Bacevich argues there are three crises facing America today, economic, political and military. As self-contained as each of these crises may seem on the surface Bacevich succinctly reveals how they are in fact very interconnected and reinforcing of each other. While the crises are the stated focus of the book it's clear that "values" are the driving force behind their analysis. The values Bacevich champions are simply pragmatism and a willingness to see things for what they are, rather than for what we may wish, or need, them to be. Amusingly, Bacevich has been labeled a "fake" Republican by a number of closet Bush Administration apologists, but that's to be expected I guess. Bacevich spares neither Democrat or Republican administrations, the historic records of which he easily reveals to be far more similar than different. Perhaps the most damning of Bacevich's entreaties for a return to common sense, and a restoration of the concept of civic duty, falls upon the common citizen. He points out the disconnect from reality that many of us display by not living within our means and how frighteningly similar this mentality mirrors the underlying structure of our entire economy (it's worth noting he wrote this before the recent collapse). Despite being against the Iraq War from the beginning he smolders at the percentage of citizen to soldier, the unfairness of the few enduring multiple deployments while those able but unwilling to serve refuse to force it's end. And he ultimately holds us accountable for abetting many of our politicians in their corruption and abuse of the political system, by inaction, indifference, or both. I would recommend buying the actual book - I bought a second copy for family and friends (a broad mixture of political stripes) and all of us found common ground, more similarities than differences.
Tears in the Darkness is one of those rare combinations of a great book narrated by the perfect voice. There are moments in this brief history that will touch you deeply, often in a rather horrific way. I would liken the reading (or listening) of this book to nothing less than bearing witness to man's inhumanity to man, where virtually no detail is left unobserved. But there are also moments of quiet introspection on the part of the those who experienced these events. The Normans have written an exceptional piece of history and Michael Prichard breathes life into it equally as well. Easily one of the best - and worthy - audio books I've had the pleasure to listen to. Highly recommended.
After listening to this I felt as if I had just returned from a long, brutal journey across western medieval Europe... and it felt great, if that's possible. Like so many others have already said, authenticity practically oozes off the page/out of the speakers. It's like Clavell's Shogun, only much more visceral. There wasn't a moment during the listening when I was bored or not interested.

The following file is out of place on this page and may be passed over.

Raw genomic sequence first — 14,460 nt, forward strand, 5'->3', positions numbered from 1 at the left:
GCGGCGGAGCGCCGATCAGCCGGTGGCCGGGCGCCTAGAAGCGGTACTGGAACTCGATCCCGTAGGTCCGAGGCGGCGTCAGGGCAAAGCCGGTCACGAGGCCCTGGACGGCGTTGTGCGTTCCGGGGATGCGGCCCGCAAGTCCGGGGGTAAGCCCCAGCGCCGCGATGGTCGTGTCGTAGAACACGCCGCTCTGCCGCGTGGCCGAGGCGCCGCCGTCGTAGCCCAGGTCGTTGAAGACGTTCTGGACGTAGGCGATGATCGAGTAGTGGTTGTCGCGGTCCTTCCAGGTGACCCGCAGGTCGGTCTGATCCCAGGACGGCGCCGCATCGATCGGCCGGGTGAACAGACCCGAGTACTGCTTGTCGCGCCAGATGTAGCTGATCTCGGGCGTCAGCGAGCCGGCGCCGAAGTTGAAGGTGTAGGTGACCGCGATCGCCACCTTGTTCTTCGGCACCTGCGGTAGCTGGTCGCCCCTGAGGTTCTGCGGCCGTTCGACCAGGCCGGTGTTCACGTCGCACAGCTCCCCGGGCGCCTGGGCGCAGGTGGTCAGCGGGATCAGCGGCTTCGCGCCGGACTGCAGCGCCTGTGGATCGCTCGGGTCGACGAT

Great story, wonderful writing, intriguing characters and stellar narration. Throw in some perfectly timed bursts of music and this is easily one of the most entertaining audio books you'll ever find. Don't miss it!
This is one very good companion piece to the PBS documentary. Ken Burns (the film's co-director and this audiobook's primary narrator) is not an actor, and neither were any of the people whose words and stories he tells here. His narration is direct and quietly impassioned, which makes it all the more forceful.
Burns and co-director/producer Lynn Novick let it be known from the beginning that this story would not be about "..the traditional top-down heroes we are usually presented with - the generals, the presidents and statesmen, the prime ministers and field marshals who tend to recede from our understanding just as they ascend to the pantheon of Great Men. These are folks you might have had Thanksgiving with." To be sure, those seeking "exciting" battles or military tactics will not be disappointed since they are often described in detail, almost exclusively through first-hand accounts. Their stories are more often than not quite harrowing, related honestly, free of hubris and frequently with sincere regret. But it is also a celebration of the human spirit, what it can rally to, endure and ultimately overcome.
The generation these people came from was a far cry from what it is today and they are leaving us. It would be a terrible shame to forget what our parents, grandparents and great grandparents sacrificed in this war which claimed the lives of nearly 60 million people. Those who prefer the more traditional WWII works shouldn't shy away from this if they truly wish to gain a better understanding of what it was like not only to fight in this war but to remain behind. It's really quite an accomplishment that I can't recommend highly enough.
Do yourself a favor and experience something invaluable.
Report Inappropriate Content